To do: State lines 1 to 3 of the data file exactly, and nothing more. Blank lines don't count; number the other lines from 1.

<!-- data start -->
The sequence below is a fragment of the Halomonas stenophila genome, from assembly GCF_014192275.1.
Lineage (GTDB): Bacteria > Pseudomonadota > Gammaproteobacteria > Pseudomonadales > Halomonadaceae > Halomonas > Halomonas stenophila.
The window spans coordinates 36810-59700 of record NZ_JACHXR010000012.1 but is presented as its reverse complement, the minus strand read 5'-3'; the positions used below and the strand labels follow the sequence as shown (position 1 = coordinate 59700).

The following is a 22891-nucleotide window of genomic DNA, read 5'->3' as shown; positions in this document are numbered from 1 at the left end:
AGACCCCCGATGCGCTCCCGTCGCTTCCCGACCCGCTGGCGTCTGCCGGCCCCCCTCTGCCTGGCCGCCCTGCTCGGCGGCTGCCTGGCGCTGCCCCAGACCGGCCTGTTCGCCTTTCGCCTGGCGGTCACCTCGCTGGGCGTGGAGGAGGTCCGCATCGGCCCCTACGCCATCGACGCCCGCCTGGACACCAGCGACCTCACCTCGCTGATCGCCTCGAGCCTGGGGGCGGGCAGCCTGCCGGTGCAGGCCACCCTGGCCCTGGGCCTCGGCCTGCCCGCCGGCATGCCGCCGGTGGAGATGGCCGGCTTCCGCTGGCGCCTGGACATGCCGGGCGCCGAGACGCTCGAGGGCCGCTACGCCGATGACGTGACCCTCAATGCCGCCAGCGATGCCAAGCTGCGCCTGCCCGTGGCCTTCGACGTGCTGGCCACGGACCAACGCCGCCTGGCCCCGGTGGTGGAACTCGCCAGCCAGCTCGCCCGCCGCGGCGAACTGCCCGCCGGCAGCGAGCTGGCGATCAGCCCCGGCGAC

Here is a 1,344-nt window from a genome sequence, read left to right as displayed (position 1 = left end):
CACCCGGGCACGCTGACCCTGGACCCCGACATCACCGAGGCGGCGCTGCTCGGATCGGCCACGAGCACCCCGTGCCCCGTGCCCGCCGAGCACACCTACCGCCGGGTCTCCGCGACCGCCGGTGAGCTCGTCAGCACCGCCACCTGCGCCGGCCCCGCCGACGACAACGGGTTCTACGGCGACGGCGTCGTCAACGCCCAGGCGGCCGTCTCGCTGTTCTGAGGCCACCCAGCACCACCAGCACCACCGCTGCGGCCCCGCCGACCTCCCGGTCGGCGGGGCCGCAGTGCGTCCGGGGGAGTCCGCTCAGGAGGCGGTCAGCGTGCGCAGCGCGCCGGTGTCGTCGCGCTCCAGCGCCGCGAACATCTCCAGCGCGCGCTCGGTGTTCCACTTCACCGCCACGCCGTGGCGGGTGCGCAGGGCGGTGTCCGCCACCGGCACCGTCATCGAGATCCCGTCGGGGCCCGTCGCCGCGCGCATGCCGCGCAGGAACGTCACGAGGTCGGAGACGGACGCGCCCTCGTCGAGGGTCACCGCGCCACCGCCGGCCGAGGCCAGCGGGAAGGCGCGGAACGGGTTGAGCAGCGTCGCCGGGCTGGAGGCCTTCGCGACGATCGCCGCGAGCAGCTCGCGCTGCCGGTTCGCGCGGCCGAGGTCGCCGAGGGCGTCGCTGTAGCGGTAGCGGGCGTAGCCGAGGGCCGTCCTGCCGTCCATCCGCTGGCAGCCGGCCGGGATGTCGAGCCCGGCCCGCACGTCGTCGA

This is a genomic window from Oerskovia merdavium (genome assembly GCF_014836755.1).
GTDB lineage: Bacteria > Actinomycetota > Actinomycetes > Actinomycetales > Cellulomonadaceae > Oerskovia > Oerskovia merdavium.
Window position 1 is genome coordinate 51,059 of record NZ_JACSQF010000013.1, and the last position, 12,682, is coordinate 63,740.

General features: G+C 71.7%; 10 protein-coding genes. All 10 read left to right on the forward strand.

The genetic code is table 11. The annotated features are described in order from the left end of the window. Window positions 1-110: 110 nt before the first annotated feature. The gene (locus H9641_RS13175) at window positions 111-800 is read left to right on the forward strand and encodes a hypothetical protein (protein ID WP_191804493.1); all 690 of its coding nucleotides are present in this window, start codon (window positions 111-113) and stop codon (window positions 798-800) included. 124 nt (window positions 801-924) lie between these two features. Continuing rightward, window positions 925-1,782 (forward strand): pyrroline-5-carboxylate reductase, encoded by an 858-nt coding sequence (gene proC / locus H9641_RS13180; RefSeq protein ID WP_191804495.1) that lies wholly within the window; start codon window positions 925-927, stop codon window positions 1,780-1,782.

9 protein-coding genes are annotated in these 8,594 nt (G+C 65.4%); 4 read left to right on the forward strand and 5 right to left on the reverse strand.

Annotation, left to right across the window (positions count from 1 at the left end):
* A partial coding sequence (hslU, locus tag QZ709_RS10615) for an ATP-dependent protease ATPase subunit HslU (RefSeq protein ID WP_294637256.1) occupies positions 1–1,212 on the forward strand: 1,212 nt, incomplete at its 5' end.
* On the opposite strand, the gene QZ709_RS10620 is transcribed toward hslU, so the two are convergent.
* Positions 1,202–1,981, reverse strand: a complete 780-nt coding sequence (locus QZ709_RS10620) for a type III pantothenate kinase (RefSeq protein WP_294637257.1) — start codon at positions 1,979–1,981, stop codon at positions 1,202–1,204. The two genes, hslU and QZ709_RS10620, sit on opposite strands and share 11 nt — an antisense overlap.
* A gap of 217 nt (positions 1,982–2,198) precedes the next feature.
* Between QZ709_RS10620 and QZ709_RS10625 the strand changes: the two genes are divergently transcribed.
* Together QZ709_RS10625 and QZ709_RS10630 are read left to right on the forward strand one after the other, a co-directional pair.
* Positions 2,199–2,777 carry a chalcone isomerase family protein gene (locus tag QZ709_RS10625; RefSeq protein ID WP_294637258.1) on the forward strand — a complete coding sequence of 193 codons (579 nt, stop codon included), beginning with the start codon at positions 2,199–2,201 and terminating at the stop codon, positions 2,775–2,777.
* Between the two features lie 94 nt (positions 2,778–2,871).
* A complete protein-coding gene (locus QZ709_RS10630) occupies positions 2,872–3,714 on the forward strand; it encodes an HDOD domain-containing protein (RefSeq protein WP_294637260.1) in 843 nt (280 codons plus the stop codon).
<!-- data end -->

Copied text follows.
The sequence below is a fragment of the Halomonas stenophila genome, from assembly GCF_014192275.1.
Lineage (GTDB): Bacteria > Pseudomonadota > Gammaproteobacteria > Pseudomonadales > Halomonadaceae > Halomonas > Halomonas stenophila.
The window spans coordinates 36810-59700 of record NZ_JACHXR010000012.1 but is presented as its reverse complement, the minus strand read 5'-3'; the positions used below and the strand labels follow the sequence as shown (position 1 = coordinate 59700).